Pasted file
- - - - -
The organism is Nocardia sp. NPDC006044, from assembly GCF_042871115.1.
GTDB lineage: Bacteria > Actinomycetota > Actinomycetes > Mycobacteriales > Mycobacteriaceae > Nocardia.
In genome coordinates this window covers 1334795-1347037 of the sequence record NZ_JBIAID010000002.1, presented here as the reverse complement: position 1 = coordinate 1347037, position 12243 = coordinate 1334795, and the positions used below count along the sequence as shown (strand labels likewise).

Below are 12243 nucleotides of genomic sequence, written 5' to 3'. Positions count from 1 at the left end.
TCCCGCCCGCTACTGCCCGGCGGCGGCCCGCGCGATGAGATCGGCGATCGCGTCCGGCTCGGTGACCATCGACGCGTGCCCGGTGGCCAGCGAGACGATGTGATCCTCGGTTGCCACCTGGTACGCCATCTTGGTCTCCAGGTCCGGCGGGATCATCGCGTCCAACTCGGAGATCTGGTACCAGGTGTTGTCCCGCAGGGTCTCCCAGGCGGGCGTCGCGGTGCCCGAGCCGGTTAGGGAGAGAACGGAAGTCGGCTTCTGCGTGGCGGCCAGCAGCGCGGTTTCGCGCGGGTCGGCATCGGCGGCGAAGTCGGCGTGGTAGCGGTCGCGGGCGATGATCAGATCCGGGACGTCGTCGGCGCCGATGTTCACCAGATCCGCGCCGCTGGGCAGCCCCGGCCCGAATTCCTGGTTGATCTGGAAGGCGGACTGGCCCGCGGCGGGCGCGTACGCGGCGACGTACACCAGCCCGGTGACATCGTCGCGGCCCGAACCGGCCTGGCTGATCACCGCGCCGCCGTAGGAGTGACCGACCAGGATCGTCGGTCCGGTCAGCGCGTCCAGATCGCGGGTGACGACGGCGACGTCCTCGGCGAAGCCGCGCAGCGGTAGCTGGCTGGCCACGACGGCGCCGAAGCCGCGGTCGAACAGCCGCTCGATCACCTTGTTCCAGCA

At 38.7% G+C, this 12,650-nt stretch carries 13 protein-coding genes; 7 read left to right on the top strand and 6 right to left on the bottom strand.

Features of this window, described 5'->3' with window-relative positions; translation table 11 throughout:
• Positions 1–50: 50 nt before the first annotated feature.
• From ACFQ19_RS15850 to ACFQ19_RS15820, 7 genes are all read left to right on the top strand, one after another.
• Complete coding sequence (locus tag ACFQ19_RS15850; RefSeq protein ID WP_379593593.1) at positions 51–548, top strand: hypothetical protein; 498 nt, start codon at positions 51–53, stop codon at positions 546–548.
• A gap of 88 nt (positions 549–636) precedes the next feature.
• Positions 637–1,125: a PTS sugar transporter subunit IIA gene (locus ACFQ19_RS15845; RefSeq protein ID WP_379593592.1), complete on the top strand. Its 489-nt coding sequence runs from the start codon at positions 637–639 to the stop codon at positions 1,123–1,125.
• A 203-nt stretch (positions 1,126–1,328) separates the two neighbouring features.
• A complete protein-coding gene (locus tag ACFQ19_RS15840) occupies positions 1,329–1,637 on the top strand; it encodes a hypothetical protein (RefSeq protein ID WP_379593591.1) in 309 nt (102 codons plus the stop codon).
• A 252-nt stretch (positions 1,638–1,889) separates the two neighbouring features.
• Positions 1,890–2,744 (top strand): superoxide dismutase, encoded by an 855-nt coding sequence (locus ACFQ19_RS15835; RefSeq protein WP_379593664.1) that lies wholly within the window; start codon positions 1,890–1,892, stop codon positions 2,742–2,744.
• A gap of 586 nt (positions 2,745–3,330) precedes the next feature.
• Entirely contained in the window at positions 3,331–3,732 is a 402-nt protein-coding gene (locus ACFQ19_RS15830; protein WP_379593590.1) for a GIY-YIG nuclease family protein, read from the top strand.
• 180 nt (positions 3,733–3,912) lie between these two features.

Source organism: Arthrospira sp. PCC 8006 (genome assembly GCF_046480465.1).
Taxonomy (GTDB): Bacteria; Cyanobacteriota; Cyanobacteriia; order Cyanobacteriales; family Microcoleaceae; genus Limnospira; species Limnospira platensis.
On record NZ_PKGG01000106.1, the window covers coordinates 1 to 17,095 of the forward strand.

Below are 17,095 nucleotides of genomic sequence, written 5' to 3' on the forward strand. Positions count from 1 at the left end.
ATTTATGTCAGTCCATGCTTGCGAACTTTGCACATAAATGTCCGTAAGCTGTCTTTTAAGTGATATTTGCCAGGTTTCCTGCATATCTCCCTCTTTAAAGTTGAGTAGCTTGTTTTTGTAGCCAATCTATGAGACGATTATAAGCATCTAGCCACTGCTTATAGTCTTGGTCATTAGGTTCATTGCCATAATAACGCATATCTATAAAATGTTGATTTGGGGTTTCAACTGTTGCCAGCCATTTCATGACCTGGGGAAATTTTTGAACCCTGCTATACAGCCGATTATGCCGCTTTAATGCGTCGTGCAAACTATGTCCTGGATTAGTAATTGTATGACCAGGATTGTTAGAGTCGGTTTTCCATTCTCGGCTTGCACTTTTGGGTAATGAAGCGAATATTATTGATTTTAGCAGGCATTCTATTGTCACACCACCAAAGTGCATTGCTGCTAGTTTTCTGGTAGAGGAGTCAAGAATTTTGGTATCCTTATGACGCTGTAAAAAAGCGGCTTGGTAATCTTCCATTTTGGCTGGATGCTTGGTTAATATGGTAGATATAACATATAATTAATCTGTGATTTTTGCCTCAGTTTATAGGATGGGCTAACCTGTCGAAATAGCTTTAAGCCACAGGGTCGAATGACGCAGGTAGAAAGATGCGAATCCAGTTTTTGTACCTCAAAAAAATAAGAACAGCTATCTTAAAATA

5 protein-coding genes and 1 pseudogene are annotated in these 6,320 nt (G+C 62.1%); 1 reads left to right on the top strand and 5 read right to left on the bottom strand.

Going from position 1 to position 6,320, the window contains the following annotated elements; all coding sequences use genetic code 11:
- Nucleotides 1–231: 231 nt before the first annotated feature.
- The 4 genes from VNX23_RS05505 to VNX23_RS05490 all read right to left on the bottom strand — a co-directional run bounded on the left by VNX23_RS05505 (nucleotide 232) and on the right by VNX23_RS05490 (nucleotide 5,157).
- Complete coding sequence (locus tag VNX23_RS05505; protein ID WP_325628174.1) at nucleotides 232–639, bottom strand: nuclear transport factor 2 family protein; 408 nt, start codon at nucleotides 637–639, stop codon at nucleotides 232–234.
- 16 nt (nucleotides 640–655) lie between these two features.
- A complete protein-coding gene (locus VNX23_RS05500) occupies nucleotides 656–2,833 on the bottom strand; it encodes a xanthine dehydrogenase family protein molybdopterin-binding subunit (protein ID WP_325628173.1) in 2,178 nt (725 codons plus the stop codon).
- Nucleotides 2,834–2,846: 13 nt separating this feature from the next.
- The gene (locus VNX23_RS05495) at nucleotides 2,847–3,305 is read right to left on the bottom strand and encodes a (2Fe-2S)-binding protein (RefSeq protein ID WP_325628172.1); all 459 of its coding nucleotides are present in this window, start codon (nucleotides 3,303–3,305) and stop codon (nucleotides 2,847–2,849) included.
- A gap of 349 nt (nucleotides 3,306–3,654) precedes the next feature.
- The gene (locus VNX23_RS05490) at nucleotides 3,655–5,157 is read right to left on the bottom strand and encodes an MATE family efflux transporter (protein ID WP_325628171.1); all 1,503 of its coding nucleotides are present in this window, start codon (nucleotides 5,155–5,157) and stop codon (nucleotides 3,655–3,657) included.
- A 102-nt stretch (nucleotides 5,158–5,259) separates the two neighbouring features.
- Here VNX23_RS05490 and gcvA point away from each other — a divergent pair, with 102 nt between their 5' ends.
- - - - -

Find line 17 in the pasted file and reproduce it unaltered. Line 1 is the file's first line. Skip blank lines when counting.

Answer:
• A gap of 586 nt (positions 2,745–3,330) precedes the next feature.